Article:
And now, on announcing the Pink Saturday cathedral service:
“Ours is a hospitable town where all citizens should be able to live with dignity and we should not make each other’s lives sour, and that is why personally, but also in the name of our Catholic parish, we want to support this initiative,” Father van Rossum said. “We want to have a nice town for all its inhabitants and all its guests. As a Christian and as a believer, I also know there are Christians and believers who belong to the LGBT community and who also want to be involved with the community of the faithful. So as a priest, together with the cathedral parish, we also want to be involved with Pink Saturday, and also with the ecumenical celebration.”
Many people of a certain age will recall the central role of Gdansk in the story of Polish resistance to communist rule. As the birthplace of the Solidarity movement and the base of its leader, Lech Walesa, it filled our television news screens often enough throughout the 1980’s. As a gay Catholic, I am struck by the powerful symbolism of choosing this city for a conference of LGBT Christians.
Hammering the message home, is the formal theme for the 2017 conference of the European Forum of LGBT Christian Groups, is the formal theme for the conference: “Faith in Solidarity”. Further reinforcing it, is the prominent part in the program of the use as a secondary venue for the conference, the European Centre for Solidarity just a few blocks from the hotel which is the main venue. For one evening, we were at the venue for a screening of a documentary film about the life of a transwoman who had been a leading figure in the original solidarity movement, followed by and interview with the woman herself. Later in the week, there will be public workshops and a panel discussion in the centre, followed by optional formal guided tours of the centre.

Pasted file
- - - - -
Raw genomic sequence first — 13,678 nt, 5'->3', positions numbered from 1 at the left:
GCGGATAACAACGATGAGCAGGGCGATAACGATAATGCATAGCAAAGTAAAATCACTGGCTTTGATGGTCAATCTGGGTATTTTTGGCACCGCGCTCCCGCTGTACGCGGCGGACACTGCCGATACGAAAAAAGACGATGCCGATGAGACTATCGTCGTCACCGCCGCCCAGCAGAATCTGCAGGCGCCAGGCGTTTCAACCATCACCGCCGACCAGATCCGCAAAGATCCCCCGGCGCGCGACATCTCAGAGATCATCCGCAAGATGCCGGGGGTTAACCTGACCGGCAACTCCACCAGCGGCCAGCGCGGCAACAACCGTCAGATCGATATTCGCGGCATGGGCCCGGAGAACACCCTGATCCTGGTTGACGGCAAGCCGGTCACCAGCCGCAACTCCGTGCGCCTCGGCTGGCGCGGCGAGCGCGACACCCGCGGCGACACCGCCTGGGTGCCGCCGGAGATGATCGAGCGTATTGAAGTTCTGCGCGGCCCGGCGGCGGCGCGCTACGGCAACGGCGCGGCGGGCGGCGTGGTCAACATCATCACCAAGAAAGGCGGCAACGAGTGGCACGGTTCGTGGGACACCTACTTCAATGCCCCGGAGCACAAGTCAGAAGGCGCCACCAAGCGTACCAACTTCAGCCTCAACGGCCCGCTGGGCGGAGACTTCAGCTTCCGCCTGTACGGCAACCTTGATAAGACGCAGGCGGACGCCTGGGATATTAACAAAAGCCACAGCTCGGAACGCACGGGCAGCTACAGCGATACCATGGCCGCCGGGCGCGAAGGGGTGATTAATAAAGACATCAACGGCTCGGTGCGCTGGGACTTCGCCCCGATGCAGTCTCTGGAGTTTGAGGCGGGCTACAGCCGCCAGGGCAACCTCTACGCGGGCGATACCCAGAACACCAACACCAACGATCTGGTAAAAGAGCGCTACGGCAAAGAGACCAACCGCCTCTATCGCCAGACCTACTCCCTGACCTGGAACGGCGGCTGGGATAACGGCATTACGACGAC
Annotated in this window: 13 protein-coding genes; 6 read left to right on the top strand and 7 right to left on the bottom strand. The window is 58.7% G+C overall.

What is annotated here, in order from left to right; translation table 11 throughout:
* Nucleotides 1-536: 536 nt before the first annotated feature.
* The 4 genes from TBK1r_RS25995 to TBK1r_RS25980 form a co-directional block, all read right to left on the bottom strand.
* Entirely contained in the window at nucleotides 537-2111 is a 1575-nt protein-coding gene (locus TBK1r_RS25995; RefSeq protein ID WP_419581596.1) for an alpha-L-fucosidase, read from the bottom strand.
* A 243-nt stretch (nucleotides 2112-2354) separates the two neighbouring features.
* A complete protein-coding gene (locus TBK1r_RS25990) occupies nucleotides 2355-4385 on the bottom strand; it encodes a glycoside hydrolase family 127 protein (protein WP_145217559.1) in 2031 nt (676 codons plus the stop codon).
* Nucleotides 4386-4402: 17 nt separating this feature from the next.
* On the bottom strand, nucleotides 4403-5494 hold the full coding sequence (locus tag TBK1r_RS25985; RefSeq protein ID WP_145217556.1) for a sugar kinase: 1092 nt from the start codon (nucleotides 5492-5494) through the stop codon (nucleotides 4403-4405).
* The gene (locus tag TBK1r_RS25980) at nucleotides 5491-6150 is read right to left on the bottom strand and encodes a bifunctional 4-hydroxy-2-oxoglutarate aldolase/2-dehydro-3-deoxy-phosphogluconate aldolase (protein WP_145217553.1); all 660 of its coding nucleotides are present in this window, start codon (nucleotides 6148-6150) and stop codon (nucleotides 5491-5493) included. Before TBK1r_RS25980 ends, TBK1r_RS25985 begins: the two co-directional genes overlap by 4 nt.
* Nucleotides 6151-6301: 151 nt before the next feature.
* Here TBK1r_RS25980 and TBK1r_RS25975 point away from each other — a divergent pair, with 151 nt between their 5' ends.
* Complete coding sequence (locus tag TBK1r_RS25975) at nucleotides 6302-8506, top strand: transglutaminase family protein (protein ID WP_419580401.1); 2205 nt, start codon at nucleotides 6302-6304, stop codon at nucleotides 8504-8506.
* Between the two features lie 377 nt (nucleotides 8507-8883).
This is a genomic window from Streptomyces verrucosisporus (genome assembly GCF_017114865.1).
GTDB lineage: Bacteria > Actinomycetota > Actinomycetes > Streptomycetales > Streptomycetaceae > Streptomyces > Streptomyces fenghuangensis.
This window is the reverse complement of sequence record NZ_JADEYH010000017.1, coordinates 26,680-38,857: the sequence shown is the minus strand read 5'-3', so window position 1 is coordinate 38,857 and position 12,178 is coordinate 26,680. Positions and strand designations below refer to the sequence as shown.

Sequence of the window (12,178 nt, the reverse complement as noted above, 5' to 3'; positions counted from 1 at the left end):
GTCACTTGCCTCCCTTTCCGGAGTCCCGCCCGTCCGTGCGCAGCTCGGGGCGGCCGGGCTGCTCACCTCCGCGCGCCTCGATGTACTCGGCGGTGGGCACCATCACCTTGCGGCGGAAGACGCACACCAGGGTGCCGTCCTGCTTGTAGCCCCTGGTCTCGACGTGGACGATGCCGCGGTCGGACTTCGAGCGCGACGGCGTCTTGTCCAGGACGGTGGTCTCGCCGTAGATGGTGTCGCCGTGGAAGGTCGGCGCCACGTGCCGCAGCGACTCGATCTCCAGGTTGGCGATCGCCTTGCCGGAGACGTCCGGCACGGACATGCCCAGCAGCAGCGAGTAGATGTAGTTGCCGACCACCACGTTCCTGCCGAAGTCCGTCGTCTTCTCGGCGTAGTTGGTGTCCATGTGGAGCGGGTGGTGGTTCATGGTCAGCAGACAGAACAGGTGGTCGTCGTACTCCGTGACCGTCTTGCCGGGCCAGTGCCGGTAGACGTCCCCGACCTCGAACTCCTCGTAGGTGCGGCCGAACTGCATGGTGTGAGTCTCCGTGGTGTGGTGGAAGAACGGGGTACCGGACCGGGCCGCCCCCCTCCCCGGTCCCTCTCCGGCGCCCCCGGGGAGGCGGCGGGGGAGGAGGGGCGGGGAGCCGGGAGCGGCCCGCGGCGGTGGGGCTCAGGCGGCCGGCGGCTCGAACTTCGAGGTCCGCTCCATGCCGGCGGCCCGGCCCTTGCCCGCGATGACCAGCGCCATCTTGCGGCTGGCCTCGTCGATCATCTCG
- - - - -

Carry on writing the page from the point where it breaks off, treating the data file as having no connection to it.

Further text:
“Solidarity” here is used in two quite different contexts. The primary use, is a reference to the English translation of the Polish trade union and democracy movement “Solidarność“. A subsidiary meaning, is that the centre was built by the Europeans, “in solidarity” with Poland and their struggle for democracy – and as a wider symbol of the solidarity of all Europeans in a common cause. It is in that sense that the European Forum choice of Gdansk as the venue for conference 2017, is particularly apposite. The Forum as a whole, and in particular the well-established groups from Western Europe where LGBT inclusion and equality are becoming well-established in law and in social custom, are here to demonstrate our solidarity with our LGBT colleagues in Poland – and others in similarly difficult conditions elsewhere in Eastern Europe.
That sentiment of solidarity will be given concrete expression later today, 27th May 2017, when delegates to the European Forum conference will join with the secular LGBT rights group “Tolerado” and other LGBT activists, for Gdansk’s annual “Tri-City March of Equality”.
I am now in Gdansk, in preparation for a five day annual conference of the European Forum of LGBT Christian Groups.